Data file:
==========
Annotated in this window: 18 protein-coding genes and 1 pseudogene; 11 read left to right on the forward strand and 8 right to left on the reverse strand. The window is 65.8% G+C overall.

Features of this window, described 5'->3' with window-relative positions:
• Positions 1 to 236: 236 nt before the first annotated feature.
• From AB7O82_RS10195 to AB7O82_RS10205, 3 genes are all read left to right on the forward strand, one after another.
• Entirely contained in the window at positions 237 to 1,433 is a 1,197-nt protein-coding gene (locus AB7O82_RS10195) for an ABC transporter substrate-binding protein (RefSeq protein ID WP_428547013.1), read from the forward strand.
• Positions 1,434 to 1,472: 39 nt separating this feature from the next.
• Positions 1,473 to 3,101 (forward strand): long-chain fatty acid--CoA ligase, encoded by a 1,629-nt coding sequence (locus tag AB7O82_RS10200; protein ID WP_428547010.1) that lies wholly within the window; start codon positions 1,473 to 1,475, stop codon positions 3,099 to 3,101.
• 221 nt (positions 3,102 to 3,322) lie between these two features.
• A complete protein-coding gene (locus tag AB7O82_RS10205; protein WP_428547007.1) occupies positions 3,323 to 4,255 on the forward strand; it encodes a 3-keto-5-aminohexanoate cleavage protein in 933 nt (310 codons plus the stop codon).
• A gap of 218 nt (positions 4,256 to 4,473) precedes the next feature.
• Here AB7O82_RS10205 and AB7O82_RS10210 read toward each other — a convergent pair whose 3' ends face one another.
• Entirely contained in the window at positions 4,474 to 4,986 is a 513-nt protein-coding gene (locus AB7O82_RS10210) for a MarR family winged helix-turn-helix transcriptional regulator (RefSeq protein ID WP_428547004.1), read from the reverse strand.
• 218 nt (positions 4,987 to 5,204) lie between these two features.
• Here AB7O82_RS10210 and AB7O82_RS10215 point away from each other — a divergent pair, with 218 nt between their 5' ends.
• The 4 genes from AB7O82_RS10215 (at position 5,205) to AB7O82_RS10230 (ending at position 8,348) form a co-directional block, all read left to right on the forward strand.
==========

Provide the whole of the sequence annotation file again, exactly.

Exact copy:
Annotated in this window: 18 protein-coding genes and 1 pseudogene; 11 read left to right on the forward strand and 8 right to left on the reverse strand. The window is 65.8% G+C overall.

Features of this window, described 5'->3' with window-relative positions:
• Positions 1 to 236: 236 nt before the first annotated feature.
• From AB7O82_RS10195 to AB7O82_RS10205, 3 genes are all read left to right on the forward strand, one after another.
• Entirely contained in the window at positions 237 to 1,433 is a 1,197-nt protein-coding gene (locus AB7O82_RS10195) for an ABC transporter substrate-binding protein (RefSeq protein ID WP_428547013.1), read from the forward strand.
• Positions 1,434 to 1,472: 39 nt separating this feature from the next.
• Positions 1,473 to 3,101 (forward strand): long-chain fatty acid--CoA ligase, encoded by a 1,629-nt coding sequence (locus tag AB7O82_RS10200; protein ID WP_428547010.1) that lies wholly within the window; start codon positions 1,473 to 1,475, stop codon positions 3,099 to 3,101.
• 221 nt (positions 3,102 to 3,322) lie between these two features.
• A complete protein-coding gene (locus tag AB7O82_RS10205; protein WP_428547007.1) occupies positions 3,323 to 4,255 on the forward strand; it encodes a 3-keto-5-aminohexanoate cleavage protein in 933 nt (310 codons plus the stop codon).
• A gap of 218 nt (positions 4,256 to 4,473) precedes the next feature.
• Here AB7O82_RS10205 and AB7O82_RS10210 read toward each other — a convergent pair whose 3' ends face one another.
• Entirely contained in the window at positions 4,474 to 4,986 is a 513-nt protein-coding gene (locus AB7O82_RS10210) for a MarR family winged helix-turn-helix transcriptional regulator (RefSeq protein ID WP_428547004.1), read from the reverse strand.
• 218 nt (positions 4,987 to 5,204) lie between these two features.
• Here AB7O82_RS10210 and AB7O82_RS10215 point away from each other — a divergent pair, with 218 nt between their 5' ends.
• The 4 genes from AB7O82_RS10215 (at position 5,205) to AB7O82_RS10230 (ending at position 8,348) form a co-directional block, all read left to right on the forward strand.